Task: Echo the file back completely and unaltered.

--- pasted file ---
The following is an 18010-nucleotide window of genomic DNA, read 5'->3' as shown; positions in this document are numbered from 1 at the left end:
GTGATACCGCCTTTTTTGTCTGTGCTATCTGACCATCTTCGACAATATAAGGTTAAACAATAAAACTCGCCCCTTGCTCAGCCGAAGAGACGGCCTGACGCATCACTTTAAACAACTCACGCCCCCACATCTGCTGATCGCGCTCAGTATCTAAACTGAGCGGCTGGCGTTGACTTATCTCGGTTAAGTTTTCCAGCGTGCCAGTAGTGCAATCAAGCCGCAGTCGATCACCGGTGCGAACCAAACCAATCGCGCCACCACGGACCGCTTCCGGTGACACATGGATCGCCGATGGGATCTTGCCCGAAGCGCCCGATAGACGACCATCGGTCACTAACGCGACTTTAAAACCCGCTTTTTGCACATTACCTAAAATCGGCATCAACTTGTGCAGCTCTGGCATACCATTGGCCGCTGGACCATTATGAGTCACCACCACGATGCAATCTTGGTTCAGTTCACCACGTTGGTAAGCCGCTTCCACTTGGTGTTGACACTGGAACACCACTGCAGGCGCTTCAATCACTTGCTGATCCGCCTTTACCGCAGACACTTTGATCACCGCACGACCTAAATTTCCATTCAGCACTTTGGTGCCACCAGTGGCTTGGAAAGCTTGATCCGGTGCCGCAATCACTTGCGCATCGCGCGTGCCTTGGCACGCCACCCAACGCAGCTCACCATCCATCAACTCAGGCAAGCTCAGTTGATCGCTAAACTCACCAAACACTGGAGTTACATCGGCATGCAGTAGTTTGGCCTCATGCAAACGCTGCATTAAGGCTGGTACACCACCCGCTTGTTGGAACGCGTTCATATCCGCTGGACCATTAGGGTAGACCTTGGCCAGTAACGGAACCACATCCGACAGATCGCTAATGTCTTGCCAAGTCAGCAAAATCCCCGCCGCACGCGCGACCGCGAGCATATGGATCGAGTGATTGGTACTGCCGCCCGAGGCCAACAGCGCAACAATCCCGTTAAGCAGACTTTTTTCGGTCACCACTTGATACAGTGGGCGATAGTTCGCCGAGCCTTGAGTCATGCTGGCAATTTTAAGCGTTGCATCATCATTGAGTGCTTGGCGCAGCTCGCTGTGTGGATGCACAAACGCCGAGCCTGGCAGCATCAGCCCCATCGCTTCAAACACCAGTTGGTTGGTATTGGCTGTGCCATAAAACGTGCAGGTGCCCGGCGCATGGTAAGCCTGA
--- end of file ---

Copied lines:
The following is an 18010-nucleotide window of genomic DNA, read 5'->3' as shown; positions in this document are numbered from 1 at the left end:
GTGATACCGCCTTTTTTGTCTGTGCTATCTGACCATCTTCGACAATATAAGGTTAAACAATAAAACTCGCCCCTTGCTCAGCCGAAGAGACGGCCTGACGCATCACTTTAAACAACTCACGCCCCCACATCTGCTGATCGCGCTCAGTATCTAAACTGAGCGGCTGGCGTTGACTTATCTCGGTTAAGTTTTCCAGCGTGCCAGTAGTGCAATCAAGCCGCAGTCGATCACCGGTGCGAACCAAACCAATCGCGCCACCACGGACCGCTTCCGGTGACACATGGATCGCCGATGGGATCTTGCCCGAAGCGCCCGATAGACGACCATCGGTCACTAACGCGACTTTAAAACCCGCTTTTTGCACATTACCTAAAATCGGCATCAACTTGTGCAGCTCTGGCATACCATTGGCCGCTGGACCATTATGAGTCACCACCACGATGCAATCTTGGTTCAGTTCACCACGTTGGTAAGCCGCTTCCACTTGGTGTTGACACTGGAACACCACTGCAGGCGCTTCAATCACTTGCTGATCCGCCTTTACCGCAGACACTTTGATCACCGCACGACCTAAATTTCCATTCAGCACTTTGGTGCCACCAGTGGCTTGGAAAGCTTGATCCGGTGCCGCAATCACTTGCGCATCGCGCGTGCCTTGGCACGCCACCCAACGCAGCTCACCATCCATCAACTCAGGCAAGCTCAGTTGATCGCTAAACTCACCAAACACTGGAGTTACATCGGCATGCAGTAGTTTGGCCTCATGCAAACGCTGCATTAAGGCTGGTACACCACCCGCTTGTTGGAACGCGTTCATATCCGCTGGACCATTAGGGTAGACCTTGGCCAGTAACGGAACCACATCCGACAGATCGCTAATGTCTTGCCAAGTCAGCAAAATCCCCGCCGCACGCGCGACCGCGAGCATATGGATCGAGTGATTGGTACTGCCGCCCGAGGCCAACAGCGCAACAATCCCGTTAAGCAGACTTTTTTCGGTCACCACTTGATACAGTGGGCGATAGTTCGCCGAGCCTTGAGTCATGCTGGCAATTTTAAGCGTTGCATCATCATTGAGTGCTTGGCGCAGCTCGCTGTGTGGATGCACAAACGCCGAGCCTGGCAGCATCAGCCCCATCGCTTCAAACACCAGTTGGTTGGTATTGGCTGTGCCATAAAACGTGCAGGTGCCCGGCGCATGGTAAGCCTGA